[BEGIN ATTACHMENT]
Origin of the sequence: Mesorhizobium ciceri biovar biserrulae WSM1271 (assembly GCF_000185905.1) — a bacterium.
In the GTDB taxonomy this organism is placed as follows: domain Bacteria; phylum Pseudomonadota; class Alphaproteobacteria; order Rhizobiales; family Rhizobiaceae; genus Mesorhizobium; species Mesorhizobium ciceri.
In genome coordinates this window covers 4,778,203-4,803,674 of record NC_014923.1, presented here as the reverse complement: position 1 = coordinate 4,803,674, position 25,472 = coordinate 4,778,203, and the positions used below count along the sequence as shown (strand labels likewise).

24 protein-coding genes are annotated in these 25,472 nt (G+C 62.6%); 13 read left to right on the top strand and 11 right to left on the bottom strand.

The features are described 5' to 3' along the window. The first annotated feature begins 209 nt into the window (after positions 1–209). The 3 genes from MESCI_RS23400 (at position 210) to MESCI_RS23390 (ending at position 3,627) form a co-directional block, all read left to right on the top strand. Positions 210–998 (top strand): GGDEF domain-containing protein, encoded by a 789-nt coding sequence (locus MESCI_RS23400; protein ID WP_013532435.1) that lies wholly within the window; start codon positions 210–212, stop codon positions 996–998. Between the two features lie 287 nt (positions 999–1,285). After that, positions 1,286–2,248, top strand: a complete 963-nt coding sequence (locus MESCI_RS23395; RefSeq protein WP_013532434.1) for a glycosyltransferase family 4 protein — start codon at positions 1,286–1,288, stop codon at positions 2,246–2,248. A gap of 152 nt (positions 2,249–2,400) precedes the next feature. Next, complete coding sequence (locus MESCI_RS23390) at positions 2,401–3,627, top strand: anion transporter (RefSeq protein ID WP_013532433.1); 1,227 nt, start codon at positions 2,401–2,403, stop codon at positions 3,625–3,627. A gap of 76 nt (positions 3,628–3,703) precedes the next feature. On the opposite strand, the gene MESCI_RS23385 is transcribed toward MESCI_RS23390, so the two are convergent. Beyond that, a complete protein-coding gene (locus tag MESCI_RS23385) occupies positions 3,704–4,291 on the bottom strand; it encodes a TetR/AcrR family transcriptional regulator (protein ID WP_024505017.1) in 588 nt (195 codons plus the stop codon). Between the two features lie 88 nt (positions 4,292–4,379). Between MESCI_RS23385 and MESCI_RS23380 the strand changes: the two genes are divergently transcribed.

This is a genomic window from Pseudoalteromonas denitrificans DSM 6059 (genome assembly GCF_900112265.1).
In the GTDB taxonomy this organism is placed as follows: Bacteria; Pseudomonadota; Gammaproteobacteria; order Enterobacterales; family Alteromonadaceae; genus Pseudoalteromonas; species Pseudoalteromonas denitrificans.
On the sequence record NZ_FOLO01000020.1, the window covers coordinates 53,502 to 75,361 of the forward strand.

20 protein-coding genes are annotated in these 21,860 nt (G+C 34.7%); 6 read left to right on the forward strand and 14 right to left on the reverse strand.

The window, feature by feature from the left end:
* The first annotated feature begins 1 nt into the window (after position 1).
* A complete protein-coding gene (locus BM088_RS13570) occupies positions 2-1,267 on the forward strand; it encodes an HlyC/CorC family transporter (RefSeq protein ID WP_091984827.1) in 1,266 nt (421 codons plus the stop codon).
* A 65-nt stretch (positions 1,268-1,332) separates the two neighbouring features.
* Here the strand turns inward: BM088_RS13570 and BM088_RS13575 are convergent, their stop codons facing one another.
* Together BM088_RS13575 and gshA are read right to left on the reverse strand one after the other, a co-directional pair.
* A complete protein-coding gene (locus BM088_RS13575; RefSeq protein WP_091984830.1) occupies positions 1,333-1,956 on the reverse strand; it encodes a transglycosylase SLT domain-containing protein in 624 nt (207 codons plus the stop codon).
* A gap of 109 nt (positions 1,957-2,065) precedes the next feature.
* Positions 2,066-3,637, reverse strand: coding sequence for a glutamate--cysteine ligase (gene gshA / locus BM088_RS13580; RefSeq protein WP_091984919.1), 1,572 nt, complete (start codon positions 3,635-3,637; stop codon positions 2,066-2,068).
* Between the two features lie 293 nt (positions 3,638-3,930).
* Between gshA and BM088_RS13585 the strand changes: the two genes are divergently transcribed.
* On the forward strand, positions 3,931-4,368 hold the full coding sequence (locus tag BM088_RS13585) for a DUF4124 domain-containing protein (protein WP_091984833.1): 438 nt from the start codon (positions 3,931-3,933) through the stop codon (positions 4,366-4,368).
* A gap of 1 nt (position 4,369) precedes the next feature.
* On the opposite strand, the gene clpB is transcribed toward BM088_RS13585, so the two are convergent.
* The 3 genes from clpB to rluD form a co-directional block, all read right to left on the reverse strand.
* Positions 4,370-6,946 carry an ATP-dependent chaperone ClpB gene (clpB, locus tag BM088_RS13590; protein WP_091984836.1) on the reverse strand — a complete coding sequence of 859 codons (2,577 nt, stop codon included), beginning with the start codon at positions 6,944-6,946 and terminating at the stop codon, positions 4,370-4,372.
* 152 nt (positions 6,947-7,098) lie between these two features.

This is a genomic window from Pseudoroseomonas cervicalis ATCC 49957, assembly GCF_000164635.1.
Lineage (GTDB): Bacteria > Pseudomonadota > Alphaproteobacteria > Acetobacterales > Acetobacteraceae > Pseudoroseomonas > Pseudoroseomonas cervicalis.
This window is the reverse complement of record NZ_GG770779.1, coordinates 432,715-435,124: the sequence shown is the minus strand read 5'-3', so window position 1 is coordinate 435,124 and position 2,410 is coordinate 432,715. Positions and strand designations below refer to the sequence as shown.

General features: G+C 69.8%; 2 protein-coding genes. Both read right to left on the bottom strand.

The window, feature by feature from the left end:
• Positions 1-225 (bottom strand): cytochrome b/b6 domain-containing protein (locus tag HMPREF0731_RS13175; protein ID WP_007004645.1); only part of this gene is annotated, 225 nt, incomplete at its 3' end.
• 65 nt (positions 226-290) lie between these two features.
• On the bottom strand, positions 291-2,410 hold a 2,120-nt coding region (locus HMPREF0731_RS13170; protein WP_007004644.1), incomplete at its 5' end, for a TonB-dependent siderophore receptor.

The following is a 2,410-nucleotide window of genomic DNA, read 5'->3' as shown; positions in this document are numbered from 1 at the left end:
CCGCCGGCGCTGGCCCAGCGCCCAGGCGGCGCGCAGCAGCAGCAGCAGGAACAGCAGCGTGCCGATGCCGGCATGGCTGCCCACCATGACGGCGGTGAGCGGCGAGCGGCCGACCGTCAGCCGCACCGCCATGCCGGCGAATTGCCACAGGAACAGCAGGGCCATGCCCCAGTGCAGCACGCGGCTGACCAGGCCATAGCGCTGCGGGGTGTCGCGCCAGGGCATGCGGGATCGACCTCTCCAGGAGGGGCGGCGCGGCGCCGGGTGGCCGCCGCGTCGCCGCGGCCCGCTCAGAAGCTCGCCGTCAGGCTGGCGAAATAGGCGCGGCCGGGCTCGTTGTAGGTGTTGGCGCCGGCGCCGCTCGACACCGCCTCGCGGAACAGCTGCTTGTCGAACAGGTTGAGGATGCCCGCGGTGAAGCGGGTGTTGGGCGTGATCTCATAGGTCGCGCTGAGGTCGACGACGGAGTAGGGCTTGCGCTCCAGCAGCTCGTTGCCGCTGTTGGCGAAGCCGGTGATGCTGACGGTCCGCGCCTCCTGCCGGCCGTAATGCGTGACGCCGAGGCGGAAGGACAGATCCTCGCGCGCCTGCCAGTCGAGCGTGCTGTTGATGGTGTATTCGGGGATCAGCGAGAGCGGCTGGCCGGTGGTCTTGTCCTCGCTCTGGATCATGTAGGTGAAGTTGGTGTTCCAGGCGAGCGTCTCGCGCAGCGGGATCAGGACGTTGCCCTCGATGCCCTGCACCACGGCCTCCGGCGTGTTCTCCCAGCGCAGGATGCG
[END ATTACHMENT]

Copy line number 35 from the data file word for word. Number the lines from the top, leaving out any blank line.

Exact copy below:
The following is a 2,410-nucleotide window of genomic DNA, read 5'->3' as shown; positions in this document are numbered from 1 at the left end: